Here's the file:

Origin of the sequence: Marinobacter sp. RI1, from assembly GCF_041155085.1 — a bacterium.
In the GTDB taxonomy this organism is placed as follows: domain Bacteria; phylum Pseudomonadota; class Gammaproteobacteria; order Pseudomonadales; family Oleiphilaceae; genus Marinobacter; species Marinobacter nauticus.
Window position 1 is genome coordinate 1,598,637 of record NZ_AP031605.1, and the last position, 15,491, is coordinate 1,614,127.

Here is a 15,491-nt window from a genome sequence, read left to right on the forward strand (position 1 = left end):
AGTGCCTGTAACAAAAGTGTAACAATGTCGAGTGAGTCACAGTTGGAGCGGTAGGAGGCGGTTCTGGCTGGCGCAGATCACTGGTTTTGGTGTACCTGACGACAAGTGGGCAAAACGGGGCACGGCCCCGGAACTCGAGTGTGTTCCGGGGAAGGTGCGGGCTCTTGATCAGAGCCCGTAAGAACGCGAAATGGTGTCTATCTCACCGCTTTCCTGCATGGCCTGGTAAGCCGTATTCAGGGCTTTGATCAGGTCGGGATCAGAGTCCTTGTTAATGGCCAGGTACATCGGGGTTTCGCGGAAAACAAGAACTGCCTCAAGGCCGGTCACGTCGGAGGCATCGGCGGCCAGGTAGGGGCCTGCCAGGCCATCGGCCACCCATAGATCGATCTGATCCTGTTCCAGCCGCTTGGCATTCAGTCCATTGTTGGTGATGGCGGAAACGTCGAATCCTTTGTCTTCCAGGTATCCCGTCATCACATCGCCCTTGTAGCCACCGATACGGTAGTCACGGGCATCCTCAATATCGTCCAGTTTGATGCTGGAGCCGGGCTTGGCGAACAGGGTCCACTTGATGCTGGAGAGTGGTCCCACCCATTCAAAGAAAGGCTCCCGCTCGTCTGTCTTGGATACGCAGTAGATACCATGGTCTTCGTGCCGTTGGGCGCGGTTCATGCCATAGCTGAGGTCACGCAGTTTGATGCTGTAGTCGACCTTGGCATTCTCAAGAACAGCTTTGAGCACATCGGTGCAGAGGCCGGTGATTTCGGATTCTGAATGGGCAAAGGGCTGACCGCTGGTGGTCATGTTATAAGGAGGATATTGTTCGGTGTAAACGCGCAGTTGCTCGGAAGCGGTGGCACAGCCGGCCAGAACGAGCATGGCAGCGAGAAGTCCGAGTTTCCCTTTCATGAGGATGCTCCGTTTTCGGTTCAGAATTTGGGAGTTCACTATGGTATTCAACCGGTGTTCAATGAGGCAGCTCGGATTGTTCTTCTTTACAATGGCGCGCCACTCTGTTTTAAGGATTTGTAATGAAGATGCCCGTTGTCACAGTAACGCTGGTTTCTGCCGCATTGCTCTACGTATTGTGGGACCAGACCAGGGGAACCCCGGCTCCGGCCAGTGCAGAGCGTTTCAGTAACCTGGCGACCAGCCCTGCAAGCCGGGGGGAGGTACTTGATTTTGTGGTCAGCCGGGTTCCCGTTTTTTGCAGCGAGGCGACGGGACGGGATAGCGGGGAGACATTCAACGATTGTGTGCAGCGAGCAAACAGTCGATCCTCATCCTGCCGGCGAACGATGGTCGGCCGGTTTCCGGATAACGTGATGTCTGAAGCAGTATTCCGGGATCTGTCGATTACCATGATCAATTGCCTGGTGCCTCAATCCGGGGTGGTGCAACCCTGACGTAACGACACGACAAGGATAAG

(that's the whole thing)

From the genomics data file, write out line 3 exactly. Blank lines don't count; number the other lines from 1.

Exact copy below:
Window position 1 is genome coordinate 1,598,637 of record NZ_AP031605.1, and the last position, 15,491, is coordinate 1,614,127.